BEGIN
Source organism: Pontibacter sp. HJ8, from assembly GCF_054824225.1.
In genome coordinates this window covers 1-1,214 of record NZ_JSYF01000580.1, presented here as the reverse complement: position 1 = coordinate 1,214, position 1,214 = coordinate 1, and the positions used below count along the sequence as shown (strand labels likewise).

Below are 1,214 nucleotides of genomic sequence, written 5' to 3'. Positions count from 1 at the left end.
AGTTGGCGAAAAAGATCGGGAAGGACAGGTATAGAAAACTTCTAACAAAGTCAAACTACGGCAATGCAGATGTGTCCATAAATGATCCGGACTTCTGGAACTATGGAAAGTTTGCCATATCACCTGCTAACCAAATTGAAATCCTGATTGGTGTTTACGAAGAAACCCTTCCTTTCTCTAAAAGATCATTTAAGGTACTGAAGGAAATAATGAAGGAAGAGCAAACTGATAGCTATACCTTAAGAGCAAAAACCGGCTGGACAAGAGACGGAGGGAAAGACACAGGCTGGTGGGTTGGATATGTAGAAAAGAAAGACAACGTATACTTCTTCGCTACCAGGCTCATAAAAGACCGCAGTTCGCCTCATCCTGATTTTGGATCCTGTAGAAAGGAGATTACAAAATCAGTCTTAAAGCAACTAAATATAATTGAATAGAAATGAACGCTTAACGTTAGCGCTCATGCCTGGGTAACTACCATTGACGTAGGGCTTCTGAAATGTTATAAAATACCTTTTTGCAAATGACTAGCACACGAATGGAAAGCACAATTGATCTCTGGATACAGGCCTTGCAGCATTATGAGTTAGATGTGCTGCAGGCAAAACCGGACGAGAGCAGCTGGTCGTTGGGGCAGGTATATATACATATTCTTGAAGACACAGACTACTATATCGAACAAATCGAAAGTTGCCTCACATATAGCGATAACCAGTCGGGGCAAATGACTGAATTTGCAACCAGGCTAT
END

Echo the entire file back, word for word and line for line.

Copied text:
Source organism: Pontibacter sp. HJ8, from assembly GCF_054824225.1.
In genome coordinates this window covers 1-1,214 of record NZ_JSYF01000580.1, presented here as the reverse complement: position 1 = coordinate 1,214, position 1,214 = coordinate 1, and the positions used below count along the sequence as shown (strand labels likewise).

Below are 1,214 nucleotides of genomic sequence, written 5' to 3'. Positions count from 1 at the left end.
AGTTGGCGAAAAAGATCGGGAAGGACAGGTATAGAAAACTTCTAACAAAGTCAAACTACGGCAATGCAGATGTGTCCATAAATGATCCGGACTTCTGGAACTATGGAAAGTTTGCCATATCACCTGCTAACCAAATTGAAATCCTGATTGGTGTTTACGAAGAAACCCTTCCTTTCTCTAAAAGATCATTTAAGGTACTGAAGGAAATAATGAAGGAAGAGCAAACTGATAGCTATACCTTAAGAGCAAAAACCGGCTGGACAAGAGACGGAGGGAAAGACACAGGCTGGTGGGTTGGATATGTAGAAAAGAAAGACAACGTATACTTCTTCGCTACCAGGCTCATAAAAGACCGCAGTTCGCCTCATCCTGATTTTGGATCCTGTAGAAAGGAGATTACAAAATCAGTCTTAAAGCAACTAAATATAATTGAATAGAAATGAACGCTTAACGTTAGCGCTCATGCCTGGGTAACTACCATTGACGTAGGGCTTCTGAAATGTTATAAAATACCTTTTTGCAAATGACTAGCACACGAATGGAAAGCACAATTGATCTCTGGATACAGGCCTTGCAGCATTATGAGTTAGATGTGCTGCAGGCAAAACCGGACGAGAGCAGCTGGTCGTTGGGGCAGGTATATATACATATTCTTGAAGACACAGACTACTATATCGAACAAATCGAAAGTTGCCTCACATATAGCGATAACCAGTCGGGGCAAATGACTGAATTTGCAACCAGGCTAT